Friday, June 13, 2008

The media don't want to talk about it

I can understand why David Davis resigned and I applaud him for making a stand on an issue which, in my view, any decent Englishman should be concerned about - the erosion of our traditional liberties on the pretext of making us safer.

Davis has made his stand on the point of 42 days detention without charge, but that is just the tip of the iceberg. The government assurances that this is an "anti-terror" law and will be subject to substantial judicial oversight and used cautiously is not worth a damn - this government has no qualms about using such powers against anyone for any reason. We've already seen how laws passed for one reason are being used for entirely different purposes.

It won't make us any safer, either. If the police have the intelligence information to have suspicions about a person or group planning a terrorist act then they have the ability and powers to make it impossible for that person or group to carry out that attack. What stops them, more often than not, is political correctness and concerns about upsetting the sensibilities of Moslem "leaders".

I personally believe Davis has made his decision simply because there is a complete lack of understanding about what this Bill means in the broader context. According to a poll, the vast majority of British people support the idea of detention for 42 days without charge and I believe they support it because there simply has not been enough discussion about its constitutional impact in the national media.

So I can understand his motivation to get a debate going. What I can't understand is why the media refuse to accept that is his point and prefer to make it an issue of "personality". I watched the BBC news last night and this morning and ALL they talked about was what this means for the Conservative Party and what it says about Davis' relationship with Cameron.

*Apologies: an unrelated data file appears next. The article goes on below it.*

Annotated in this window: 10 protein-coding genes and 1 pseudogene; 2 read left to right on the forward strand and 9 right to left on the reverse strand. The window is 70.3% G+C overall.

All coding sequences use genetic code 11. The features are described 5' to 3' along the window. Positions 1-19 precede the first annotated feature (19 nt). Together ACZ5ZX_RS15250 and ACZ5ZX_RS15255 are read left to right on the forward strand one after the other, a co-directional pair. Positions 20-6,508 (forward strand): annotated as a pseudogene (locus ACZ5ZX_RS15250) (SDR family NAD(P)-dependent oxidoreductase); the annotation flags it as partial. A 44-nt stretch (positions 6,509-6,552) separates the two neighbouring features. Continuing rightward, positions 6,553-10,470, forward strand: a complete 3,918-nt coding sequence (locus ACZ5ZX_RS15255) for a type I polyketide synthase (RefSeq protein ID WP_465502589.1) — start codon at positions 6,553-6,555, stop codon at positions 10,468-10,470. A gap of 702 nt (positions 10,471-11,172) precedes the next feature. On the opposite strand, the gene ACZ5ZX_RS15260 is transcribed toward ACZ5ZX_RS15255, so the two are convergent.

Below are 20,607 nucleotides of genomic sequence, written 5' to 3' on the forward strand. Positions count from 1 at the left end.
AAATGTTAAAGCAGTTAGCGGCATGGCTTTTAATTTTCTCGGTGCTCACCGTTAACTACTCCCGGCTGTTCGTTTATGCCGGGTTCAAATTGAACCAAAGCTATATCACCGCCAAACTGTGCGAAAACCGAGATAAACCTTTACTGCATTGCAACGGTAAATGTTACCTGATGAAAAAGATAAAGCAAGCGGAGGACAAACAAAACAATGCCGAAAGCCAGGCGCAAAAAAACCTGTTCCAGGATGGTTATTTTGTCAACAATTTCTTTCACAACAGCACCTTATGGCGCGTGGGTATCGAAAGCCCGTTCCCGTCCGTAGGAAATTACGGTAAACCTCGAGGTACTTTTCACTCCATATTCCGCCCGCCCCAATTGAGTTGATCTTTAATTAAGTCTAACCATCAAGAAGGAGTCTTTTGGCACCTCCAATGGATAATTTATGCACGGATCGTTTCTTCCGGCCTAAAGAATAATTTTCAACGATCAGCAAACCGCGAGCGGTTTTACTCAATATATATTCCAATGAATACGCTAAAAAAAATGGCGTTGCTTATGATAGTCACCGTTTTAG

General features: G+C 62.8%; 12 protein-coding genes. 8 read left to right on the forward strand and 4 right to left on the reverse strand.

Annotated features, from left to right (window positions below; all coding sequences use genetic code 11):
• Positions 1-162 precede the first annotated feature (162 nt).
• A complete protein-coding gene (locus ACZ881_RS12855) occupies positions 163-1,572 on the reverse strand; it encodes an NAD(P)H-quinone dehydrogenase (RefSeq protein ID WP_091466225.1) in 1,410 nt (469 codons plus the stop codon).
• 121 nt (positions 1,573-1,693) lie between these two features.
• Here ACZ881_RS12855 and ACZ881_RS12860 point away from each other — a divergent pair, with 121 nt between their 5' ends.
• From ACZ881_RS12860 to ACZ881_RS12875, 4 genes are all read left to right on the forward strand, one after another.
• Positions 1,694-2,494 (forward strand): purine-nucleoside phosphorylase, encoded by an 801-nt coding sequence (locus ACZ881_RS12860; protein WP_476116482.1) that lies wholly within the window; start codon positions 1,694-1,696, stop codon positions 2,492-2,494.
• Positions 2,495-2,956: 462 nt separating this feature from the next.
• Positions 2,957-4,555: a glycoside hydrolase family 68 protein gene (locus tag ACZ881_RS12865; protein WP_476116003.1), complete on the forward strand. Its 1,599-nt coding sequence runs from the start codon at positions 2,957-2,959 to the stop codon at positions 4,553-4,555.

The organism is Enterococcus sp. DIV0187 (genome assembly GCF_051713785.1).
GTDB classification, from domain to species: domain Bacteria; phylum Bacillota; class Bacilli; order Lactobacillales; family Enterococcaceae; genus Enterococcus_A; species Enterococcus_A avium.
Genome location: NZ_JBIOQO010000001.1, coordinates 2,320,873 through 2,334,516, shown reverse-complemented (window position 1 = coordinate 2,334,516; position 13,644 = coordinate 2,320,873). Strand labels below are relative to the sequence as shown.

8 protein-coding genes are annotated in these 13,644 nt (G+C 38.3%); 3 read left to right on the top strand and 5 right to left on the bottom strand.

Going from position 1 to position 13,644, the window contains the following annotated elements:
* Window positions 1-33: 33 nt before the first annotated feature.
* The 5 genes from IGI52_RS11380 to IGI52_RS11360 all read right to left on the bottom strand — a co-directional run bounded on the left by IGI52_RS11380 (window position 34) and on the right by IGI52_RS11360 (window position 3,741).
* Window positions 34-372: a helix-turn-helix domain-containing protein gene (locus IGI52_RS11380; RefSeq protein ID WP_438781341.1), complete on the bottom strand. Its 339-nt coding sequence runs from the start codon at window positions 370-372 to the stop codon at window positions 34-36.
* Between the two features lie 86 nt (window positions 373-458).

I find it infuriating that such an important issue is being turned into some sort of childish guessing game when Davis has made it very very clear what it is all about. Why won't the media listen? Why won't they engage in the debate?

It is any wonder people don't bother to vote any more when politics as portrayed by the media has become nothing more than playground posturing?

Update: David Davis spells out the reasons for his decision in The Telegraph comment section. As I said above, this is not about personality clashes or any "splits" nor is it a stunt by an over-inflated ego and "adrenalin junkie" (as the BBC described Davis earller). This is about a prolonged attack onf the fundamental rights, freedoms and liberties of the British people of which the 42 day detention law is just the tip of the iceberg.

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